In Closing MACo Remarks, Hogan Reflects on Counties’ Role in Combating COVID

Gov. Lawrence J. Hogan Jr. (R) applauds county officials for their work combating the COVID-19 pandemic during his annual address Saturday at the Maryland Association of Counties summer conference. Photo by Josh Kurtz.

In his penultimate gubernatorial speech at the annual Maryland Association of Counties summer conference, Gov. Lawrence J. Hogan Jr. (R) touted the state’s high vaccination rate and pandemic relief funding — and urged counties to quickly distribute that money to residents who need it.

Closing out the MACo summer conference at the Roland E. Powell Convention Center in Ocean City Saturday, Hogan outlined a slew of relief measures the state has undertaken from the onset of the pandemic, including the emergency funding and tax breaks in the RELIEF Act passed earlier this year.

“It has offered a real lifeline to those hardest-hit, families who are struggling just to get by and small businesses who are desperately trying to stay afloat,” he said.

He also cautioned that, while counties have recently received rent relief funding from the federal government, some of that money has been slow to get to residents and businesses.

“I just can’t emphasize enough how important it is for you to try to get this relief out to the people that need it most as quickly as possible,” he said.

Some county officials have blamed federal red tape and cumbersome applications for slow progress on distributing rent relief funding. Hogan’s statewide protections for tenants, which allowed for an affirmative defense in failure-to-pay rent eviction filings, expired earlier this month despite calls from local leaders and advocates to renew them.

After three days of policy panels and partying, the MACo summer conference traditionally ends on Saturday with a speech from the governor. Often the platform is used to unveil new proposals or for political messaging.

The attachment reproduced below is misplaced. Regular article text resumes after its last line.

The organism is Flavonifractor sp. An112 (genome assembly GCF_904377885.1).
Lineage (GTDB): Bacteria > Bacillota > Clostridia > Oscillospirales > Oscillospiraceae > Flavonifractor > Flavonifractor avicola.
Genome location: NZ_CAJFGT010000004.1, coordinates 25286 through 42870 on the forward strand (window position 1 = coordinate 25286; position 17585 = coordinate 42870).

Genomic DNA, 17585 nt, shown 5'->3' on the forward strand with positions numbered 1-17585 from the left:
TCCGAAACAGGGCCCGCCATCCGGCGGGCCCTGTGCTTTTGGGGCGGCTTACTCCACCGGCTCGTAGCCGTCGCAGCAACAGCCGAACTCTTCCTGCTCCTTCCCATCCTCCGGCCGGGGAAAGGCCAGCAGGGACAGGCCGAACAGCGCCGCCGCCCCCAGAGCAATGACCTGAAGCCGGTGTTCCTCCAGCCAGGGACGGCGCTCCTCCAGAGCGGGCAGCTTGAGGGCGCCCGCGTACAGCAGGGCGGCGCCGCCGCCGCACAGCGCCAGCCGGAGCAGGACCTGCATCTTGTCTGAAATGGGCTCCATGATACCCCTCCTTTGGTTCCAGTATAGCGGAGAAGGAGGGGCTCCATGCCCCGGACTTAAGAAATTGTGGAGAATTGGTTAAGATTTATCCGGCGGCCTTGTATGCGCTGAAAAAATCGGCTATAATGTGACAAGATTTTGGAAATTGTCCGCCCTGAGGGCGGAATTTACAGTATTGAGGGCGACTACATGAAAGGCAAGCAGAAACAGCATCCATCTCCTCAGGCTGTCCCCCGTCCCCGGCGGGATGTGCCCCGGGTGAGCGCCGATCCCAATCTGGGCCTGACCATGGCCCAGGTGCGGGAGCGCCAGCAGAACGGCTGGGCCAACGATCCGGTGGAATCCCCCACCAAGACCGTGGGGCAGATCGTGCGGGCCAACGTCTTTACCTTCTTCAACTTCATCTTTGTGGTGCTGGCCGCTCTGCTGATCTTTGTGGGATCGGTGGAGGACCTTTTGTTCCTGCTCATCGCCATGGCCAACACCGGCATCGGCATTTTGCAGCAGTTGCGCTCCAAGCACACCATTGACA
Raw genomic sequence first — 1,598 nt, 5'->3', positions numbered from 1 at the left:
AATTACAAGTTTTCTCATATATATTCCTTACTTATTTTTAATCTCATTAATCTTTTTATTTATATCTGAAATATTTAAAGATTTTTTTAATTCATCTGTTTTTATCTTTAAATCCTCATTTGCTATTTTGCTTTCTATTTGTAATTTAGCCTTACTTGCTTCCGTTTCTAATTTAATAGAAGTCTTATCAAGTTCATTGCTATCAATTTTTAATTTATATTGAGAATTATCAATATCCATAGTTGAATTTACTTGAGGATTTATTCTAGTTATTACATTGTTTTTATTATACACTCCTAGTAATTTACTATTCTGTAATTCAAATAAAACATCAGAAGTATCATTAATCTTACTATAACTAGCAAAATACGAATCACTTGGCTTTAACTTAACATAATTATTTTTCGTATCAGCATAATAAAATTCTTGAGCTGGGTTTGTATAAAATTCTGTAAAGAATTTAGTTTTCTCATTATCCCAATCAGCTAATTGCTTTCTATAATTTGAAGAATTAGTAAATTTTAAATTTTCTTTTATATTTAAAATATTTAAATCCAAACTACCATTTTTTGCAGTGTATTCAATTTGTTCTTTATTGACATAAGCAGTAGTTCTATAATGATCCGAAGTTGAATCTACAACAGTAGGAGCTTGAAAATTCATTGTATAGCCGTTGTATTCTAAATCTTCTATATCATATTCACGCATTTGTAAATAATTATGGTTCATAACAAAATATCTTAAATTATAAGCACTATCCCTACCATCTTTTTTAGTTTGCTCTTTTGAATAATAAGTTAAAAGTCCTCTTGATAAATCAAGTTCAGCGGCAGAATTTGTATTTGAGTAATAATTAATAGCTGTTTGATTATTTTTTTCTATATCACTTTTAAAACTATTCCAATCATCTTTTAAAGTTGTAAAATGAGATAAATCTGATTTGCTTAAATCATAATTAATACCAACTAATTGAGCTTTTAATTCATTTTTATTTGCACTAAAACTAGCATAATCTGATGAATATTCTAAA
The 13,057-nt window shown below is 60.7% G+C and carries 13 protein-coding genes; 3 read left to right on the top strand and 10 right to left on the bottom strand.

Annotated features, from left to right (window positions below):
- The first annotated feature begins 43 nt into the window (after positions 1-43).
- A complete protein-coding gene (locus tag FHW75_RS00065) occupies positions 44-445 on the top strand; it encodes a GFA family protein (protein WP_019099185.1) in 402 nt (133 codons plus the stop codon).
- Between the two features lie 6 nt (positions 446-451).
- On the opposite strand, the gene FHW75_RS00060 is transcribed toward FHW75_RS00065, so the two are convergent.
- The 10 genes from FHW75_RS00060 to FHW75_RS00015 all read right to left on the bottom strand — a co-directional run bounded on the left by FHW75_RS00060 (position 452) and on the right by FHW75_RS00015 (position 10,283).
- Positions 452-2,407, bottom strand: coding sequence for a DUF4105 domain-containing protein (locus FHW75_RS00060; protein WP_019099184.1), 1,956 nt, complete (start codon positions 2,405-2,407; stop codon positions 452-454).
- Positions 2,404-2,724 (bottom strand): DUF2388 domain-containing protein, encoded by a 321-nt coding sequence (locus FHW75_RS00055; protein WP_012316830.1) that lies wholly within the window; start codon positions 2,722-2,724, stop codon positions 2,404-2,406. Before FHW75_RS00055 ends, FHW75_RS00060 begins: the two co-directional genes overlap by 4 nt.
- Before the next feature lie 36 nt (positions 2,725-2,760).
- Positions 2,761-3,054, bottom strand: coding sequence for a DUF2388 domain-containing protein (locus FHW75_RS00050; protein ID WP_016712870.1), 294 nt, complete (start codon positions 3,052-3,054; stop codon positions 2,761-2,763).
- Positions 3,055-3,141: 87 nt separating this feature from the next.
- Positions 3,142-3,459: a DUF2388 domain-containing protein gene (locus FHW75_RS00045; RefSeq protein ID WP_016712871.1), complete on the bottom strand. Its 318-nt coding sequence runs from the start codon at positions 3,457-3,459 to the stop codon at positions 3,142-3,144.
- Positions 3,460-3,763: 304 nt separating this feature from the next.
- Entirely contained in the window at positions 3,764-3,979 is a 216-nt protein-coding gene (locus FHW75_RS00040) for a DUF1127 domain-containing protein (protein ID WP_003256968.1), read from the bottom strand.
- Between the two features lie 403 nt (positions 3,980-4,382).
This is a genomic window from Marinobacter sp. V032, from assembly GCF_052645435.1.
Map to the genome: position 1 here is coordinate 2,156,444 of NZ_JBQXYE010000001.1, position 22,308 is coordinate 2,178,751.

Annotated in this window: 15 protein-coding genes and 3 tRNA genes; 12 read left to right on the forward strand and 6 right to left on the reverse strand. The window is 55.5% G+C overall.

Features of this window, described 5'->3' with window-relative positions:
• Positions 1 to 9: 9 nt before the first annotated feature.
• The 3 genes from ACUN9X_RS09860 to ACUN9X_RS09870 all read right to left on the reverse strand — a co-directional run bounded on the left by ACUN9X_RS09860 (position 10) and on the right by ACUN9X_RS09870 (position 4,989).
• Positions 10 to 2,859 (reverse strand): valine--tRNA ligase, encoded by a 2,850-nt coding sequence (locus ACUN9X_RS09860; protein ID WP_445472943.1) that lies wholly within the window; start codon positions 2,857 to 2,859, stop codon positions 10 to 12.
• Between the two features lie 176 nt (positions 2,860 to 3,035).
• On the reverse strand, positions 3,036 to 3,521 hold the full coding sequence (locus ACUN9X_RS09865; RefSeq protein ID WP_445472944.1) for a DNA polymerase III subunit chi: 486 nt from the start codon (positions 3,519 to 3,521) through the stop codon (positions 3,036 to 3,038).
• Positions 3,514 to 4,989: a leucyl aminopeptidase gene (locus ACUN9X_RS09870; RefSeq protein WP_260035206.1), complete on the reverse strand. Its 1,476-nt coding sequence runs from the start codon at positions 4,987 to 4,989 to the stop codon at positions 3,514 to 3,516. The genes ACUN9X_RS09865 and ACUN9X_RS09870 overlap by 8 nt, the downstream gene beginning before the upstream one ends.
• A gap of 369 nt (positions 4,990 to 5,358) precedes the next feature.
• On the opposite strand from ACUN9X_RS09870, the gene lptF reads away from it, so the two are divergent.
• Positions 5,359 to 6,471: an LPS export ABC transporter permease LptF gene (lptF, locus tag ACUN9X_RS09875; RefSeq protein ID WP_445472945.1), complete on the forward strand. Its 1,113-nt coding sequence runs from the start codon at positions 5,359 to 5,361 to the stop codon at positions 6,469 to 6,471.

Caroline County Commissioner Wilbur Levengood Jr. (R), the president of MACo, accidentally began to introduce Hogan, who is thought to have White House ambitions, as “the 62nd president…governor of the state of Maryland.” He laughed at the mistake.

During his speech, Hogan underscored the partnership between the state and county governments in Maryland over the past year and a half. He said counties and the state worked together to ramp up the state’s hospital surge capacity, procure and distribute personal protective equipment, complete millions of COVID-19 tests and undertake a massive vaccination campaign that has led to Maryland’s high statewide vaccination rate.

“It’s never been more important to have the collaboration and the partnership that we’ve had over the past 18 months,” he said.

The governor went on to say that transportation officials will be rolling out a new consolidated transportation program that will include funding for expanding Route 90 near Ocean City — a project he described as both a boon for public safety and the local economy.

Hogan also highlighted the state’s latest $400 million broadband expansion effort, the Connect Maryland initiative, which he announced alongside legislative leaders Friday. Broadband access, made more salient than ever by the COVID-19 pandemic, was among the most discussed topics at the 2021 MACo summer conference.

While in past years Hogan has occasionally slammed legislation from the General Assembly in his closing speech at MACo, this year’s speech mostly focused on state aid to counties and pandemic recovery. Other than teasing the transportation plan and mentioning his desire to focus on Maryland’s long-term public health and economic well-being, the governor offered no policy prescriptions or initiatives for his final 16 months in office.

Hogan lauded local officials and health care workers for their service throughout the pandemic.

“I’m so proud of the people of Maryland, and I’m grateful for the partnership with the Maryland Association of Counties,” Hogan said. “We are ready to come back from this pandemic stronger and better than ever before.”

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